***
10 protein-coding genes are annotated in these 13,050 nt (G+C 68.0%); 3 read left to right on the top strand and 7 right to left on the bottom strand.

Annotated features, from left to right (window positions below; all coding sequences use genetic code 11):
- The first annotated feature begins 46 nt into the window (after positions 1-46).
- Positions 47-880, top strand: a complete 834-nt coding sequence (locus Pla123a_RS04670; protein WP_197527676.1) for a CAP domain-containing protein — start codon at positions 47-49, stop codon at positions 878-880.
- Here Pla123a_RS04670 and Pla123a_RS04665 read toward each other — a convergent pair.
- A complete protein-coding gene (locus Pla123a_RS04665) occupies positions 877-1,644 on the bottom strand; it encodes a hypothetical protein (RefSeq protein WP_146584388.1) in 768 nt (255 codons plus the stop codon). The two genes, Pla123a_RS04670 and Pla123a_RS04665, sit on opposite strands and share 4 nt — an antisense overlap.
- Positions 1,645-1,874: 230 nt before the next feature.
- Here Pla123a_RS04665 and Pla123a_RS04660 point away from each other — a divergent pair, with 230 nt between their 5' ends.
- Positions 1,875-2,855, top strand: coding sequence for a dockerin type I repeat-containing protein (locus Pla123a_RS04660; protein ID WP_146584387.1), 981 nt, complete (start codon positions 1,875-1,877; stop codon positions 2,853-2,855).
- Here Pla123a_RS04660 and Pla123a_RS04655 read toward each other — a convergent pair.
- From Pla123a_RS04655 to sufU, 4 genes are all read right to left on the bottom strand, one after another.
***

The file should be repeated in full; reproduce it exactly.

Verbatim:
10 protein-coding genes are annotated in these 13,050 nt (G+C 68.0%); 3 read left to right on the top strand and 7 right to left on the bottom strand.

Annotated features, from left to right (window positions below; all coding sequences use genetic code 11):
- The first annotated feature begins 46 nt into the window (after positions 1-46).
- Positions 47-880, top strand: a complete 834-nt coding sequence (locus Pla123a_RS04670; protein WP_197527676.1) for a CAP domain-containing protein — start codon at positions 47-49, stop codon at positions 878-880.
- Here Pla123a_RS04670 and Pla123a_RS04665 read toward each other — a convergent pair.
- A complete protein-coding gene (locus Pla123a_RS04665) occupies positions 877-1,644 on the bottom strand; it encodes a hypothetical protein (RefSeq protein WP_146584388.1) in 768 nt (255 codons plus the stop codon). The two genes, Pla123a_RS04670 and Pla123a_RS04665, sit on opposite strands and share 4 nt — an antisense overlap.
- Positions 1,645-1,874: 230 nt before the next feature.
- Here Pla123a_RS04665 and Pla123a_RS04660 point away from each other — a divergent pair, with 230 nt between their 5' ends.
- Positions 1,875-2,855, top strand: coding sequence for a dockerin type I repeat-containing protein (locus Pla123a_RS04660; protein ID WP_146584387.1), 981 nt, complete (start codon positions 1,875-1,877; stop codon positions 2,853-2,855).
- Here Pla123a_RS04660 and Pla123a_RS04655 read toward each other — a convergent pair.
- From Pla123a_RS04655 to sufU, 4 genes are all read right to left on the bottom strand, one after another.